5) How would the researchers characterize the "real body comfort" measure used here?
a) Well established in a number of social science fields
b) New and not yet broadly established as valid
c) Well known in experimental psychology but new elsewhere
d) Hypothetical and used here for the first time

6) Among subjects in this study, comfort with "real body" factors predicts:
a) More sexual assertiveness and less sexual risk-taking
b) Less sexual assertiveness and less sexual risk-taking
c) Less sexual assertiveness and more sexual risk-taking
d) More sexual assertiveness and more sexual risk-taking

7) The only significant demographic predictor of risky sexual behavior in this study is:
a) Religiosity
b) Being Asian
c) Own body comfort
d) Comfort with women's bodies

8) The study found a causal relationship between negative feelings about the "real body" and aggressive sexual behavior.
a) True
b) False

9) The study found that men are more concerned about "real body" factors than about weight or size.
a) True
b) False

10) The strongest predictor of whether men in the study were comfortable with their own bodies was body-mass index.
a) True
b) False

7 Comments:

Blogger Mark Liberman said...

My answers are given in
http://itre.cis.upenn.edu/~myl/languagelog/archives/003649.html

Now I have a question for you:

The journalists whose work is typified by this story are
a) stupid
b) lazy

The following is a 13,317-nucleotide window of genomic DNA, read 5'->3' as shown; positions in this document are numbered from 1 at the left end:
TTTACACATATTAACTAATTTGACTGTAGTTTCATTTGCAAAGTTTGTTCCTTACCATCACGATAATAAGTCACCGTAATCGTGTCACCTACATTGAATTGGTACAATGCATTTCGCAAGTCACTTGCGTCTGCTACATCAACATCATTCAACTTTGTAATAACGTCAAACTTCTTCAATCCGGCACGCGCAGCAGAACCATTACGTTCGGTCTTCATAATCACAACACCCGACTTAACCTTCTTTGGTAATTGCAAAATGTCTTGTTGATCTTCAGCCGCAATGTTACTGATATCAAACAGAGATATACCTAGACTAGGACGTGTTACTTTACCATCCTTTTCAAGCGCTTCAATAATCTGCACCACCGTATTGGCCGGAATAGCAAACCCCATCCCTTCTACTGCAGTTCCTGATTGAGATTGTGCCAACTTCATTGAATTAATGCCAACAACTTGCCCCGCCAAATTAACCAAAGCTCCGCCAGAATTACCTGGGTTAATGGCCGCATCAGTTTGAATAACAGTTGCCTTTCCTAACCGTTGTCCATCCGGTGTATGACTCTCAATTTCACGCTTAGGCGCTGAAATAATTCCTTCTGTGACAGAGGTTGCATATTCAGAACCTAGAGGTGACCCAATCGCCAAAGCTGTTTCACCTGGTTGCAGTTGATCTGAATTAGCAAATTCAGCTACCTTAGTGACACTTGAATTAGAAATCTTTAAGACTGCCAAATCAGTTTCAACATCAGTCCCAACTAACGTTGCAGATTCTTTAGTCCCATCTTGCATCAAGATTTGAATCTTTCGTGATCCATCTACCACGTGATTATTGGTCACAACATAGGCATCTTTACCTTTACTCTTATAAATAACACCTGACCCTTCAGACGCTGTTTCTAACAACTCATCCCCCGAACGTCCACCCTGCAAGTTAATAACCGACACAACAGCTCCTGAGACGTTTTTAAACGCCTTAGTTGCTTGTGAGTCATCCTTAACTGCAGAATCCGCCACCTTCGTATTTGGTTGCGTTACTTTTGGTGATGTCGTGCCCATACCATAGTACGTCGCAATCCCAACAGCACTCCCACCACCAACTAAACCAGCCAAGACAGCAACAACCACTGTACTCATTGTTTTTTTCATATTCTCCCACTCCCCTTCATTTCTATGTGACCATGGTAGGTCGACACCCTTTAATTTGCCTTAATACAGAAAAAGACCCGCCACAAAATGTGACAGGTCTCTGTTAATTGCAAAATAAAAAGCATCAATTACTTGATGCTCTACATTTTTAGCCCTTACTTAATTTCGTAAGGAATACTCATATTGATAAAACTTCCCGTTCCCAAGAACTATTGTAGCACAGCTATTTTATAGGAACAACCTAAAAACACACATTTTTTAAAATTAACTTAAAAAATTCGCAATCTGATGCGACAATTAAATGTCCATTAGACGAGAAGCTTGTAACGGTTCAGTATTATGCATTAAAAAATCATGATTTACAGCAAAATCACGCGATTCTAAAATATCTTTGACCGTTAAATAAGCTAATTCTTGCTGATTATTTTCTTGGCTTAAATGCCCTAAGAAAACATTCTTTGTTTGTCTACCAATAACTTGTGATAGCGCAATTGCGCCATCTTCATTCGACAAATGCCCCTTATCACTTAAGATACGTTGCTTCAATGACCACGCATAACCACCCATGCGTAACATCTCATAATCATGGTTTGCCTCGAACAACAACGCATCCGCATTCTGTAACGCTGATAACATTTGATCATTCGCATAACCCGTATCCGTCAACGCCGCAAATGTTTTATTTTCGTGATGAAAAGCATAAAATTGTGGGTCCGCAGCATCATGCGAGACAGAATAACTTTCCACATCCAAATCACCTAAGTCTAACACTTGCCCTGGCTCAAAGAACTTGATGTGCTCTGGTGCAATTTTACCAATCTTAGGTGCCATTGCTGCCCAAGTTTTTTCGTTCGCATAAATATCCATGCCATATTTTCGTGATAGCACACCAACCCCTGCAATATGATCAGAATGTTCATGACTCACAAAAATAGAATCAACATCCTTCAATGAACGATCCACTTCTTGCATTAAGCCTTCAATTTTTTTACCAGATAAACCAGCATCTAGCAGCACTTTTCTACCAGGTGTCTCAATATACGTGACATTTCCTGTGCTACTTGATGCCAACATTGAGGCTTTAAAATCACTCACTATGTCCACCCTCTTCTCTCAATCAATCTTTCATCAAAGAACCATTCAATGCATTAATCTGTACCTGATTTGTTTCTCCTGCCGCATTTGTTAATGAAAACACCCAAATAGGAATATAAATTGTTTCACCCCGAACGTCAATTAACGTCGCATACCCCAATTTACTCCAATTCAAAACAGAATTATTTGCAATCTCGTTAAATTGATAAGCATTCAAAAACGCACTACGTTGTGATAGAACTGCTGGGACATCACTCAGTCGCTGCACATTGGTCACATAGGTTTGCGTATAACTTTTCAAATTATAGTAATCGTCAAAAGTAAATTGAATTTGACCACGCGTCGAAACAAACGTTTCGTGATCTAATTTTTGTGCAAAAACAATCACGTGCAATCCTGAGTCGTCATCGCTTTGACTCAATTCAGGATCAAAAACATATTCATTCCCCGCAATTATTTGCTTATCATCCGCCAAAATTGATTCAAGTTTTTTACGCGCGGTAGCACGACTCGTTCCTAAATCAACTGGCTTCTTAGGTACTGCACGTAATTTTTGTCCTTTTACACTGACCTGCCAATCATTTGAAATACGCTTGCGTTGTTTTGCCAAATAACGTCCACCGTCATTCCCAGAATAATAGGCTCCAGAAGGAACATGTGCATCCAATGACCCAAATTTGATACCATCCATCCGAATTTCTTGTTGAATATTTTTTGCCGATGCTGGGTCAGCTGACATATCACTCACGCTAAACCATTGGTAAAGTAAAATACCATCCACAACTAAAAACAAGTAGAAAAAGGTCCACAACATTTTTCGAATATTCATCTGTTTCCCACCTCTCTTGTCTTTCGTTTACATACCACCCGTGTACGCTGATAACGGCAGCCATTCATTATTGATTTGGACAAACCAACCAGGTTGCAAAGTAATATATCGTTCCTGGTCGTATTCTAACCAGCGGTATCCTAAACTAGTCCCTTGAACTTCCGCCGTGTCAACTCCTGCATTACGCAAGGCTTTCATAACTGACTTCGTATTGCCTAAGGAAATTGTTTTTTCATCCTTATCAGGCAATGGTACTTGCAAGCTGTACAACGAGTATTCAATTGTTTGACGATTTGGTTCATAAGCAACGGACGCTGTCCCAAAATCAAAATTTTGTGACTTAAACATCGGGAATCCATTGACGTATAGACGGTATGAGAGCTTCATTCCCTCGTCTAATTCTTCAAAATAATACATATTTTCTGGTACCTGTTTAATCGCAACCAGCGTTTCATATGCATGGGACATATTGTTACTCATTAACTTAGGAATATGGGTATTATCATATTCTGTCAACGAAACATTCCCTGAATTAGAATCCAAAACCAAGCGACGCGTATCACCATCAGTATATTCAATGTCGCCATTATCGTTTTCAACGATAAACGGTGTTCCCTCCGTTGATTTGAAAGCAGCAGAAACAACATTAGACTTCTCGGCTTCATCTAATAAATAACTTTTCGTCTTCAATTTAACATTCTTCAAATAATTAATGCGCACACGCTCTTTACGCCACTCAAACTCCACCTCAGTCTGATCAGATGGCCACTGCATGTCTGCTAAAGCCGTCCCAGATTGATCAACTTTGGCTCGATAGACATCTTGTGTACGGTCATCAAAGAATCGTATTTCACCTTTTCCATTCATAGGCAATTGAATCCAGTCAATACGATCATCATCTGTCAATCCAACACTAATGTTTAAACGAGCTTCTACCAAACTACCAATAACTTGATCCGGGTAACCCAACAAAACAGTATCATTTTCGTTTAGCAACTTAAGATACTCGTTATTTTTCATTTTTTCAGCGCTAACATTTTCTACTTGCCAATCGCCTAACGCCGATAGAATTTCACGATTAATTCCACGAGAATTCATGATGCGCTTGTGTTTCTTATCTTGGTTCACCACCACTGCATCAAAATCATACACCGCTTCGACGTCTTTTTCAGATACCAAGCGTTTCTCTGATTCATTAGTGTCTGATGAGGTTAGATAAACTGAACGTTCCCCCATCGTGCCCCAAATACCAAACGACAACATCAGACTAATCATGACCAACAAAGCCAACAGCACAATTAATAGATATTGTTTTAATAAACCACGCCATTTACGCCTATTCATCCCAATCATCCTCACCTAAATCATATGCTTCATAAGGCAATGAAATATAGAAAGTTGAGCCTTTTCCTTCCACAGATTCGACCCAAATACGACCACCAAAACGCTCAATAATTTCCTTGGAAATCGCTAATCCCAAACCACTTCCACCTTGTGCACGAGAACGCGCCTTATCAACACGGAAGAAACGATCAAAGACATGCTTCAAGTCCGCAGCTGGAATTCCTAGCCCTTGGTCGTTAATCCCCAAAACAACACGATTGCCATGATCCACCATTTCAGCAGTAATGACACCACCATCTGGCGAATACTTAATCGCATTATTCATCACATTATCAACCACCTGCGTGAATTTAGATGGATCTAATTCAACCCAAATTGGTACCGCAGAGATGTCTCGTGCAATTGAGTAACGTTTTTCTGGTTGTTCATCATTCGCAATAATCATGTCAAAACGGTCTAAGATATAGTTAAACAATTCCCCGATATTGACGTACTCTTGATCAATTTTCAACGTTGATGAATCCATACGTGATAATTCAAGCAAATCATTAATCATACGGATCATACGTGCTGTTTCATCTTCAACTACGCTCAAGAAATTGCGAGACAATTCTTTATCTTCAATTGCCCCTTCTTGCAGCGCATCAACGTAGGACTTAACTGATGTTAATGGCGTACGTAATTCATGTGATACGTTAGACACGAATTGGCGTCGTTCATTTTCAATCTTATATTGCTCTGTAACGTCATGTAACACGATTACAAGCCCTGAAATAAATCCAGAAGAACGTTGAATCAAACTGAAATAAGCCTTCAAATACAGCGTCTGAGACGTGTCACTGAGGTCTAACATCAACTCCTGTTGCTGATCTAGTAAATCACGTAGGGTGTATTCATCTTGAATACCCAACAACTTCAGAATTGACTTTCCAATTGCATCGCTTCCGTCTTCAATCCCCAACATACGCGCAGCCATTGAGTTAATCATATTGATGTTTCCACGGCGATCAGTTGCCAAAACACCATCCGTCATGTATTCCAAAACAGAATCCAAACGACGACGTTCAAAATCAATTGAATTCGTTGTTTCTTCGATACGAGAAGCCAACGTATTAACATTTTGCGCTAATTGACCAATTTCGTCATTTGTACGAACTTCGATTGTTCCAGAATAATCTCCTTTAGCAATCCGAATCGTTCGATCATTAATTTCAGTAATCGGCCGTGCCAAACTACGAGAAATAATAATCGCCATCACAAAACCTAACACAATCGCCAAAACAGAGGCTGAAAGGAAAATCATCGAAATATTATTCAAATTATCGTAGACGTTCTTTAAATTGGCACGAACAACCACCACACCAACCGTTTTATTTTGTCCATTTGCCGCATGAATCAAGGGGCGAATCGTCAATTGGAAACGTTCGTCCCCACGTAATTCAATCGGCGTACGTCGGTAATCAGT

c) cynical and dishonest

This is not a rhetorical quiz-question -- I'm genuinely puzzled. It's clear that such people can read and write and think -- so why do they appear to misunderstand so completely? And I'm sure that you can't become a successful journalist without years of hard work -- so why don't they bother to take a few minutes to look up original articles and read what they say?

The only answer that I can come up with is (c) -- they think that the real story would not be nearly as interesting to their readers (and perhaps to their editors?) as the crap that they make up is.

Or am I misunderstanding something here?

12:09 AM, October 08, 2006  
Anonymous Robert said...

The survey questions were a bit misleading, because they don't differentiate between what we think the survey says, and what the newspaper article makes us think.

For example, you can read between the lines and conclude that question 1 is clearly false (it only measures how they felt about their bodies).

And questions 2 and 6 don't let you choose an answer like "none of the above". So my answers, based on what I think the survey probably said, are:
1 b
2 b
3 b